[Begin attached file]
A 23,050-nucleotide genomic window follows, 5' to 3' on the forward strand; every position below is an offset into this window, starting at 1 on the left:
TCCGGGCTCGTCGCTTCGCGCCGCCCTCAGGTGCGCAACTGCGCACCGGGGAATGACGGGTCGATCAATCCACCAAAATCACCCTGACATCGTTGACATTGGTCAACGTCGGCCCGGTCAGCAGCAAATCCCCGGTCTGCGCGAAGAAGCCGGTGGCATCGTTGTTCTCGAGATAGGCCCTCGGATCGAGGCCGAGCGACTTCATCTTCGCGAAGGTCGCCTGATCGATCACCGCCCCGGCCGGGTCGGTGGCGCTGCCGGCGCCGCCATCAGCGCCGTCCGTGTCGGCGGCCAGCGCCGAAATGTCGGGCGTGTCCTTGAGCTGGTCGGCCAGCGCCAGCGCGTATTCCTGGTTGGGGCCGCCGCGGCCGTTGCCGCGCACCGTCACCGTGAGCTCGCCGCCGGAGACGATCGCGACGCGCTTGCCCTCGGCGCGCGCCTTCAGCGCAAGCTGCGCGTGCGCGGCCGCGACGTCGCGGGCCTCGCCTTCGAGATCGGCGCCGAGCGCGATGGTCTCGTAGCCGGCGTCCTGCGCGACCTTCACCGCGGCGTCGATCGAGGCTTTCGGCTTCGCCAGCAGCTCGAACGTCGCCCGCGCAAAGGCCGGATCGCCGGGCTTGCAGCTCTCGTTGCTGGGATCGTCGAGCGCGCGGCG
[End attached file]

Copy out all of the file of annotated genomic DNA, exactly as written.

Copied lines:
A 23,050-nucleotide genomic window follows, 5' to 3' on the forward strand; every position below is an offset into this window, starting at 1 on the left:
TCCGGGCTCGTCGCTTCGCGCCGCCCTCAGGTGCGCAACTGCGCACCGGGGAATGACGGGTCGATCAATCCACCAAAATCACCCTGACATCGTTGACATTGGTCAACGTCGGCCCGGTCAGCAGCAAATCCCCGGTCTGCGCGAAGAAGCCGGTGGCATCGTTGTTCTCGAGATAGGCCCTCGGATCGAGGCCGAGCGACTTCATCTTCGCGAAGGTCGCCTGATCGATCACCGCCCCGGCCGGGTCGGTGGCGCTGCCGGCGCCGCCATCAGCGCCGTCCGTGTCGGCGGCCAGCGCCGAAATGTCGGGCGTGTCCTTGAGCTGGTCGGCCAGCGCCAGCGCGTATTCCTGGTTGGGGCCGCCGCGGCCGTTGCCGCGCACCGTCACCGTGAGCTCGCCGCCGGAGACGATCGCGACGCGCTTGCCCTCGGCGCGCGCCTTCAGCGCAAGCTGCGCGTGCGCGGCCGCGACGTCGCGGGCCTCGCCTTCGAGATCGGCGCCGAGCGCGATGGTCTCGTAGCCGGCGTCCTGCGCGACCTTCACCGCGGCGTCGATCGAGGCTTTCGGCTTCGCCAGCAGCTCGAACGTCGCCCGCGCAAAGGCCGGATCGCCGGGCTTGCAGCTCTCGTTGCTGGGATCGTCGAGCGCGCGGCG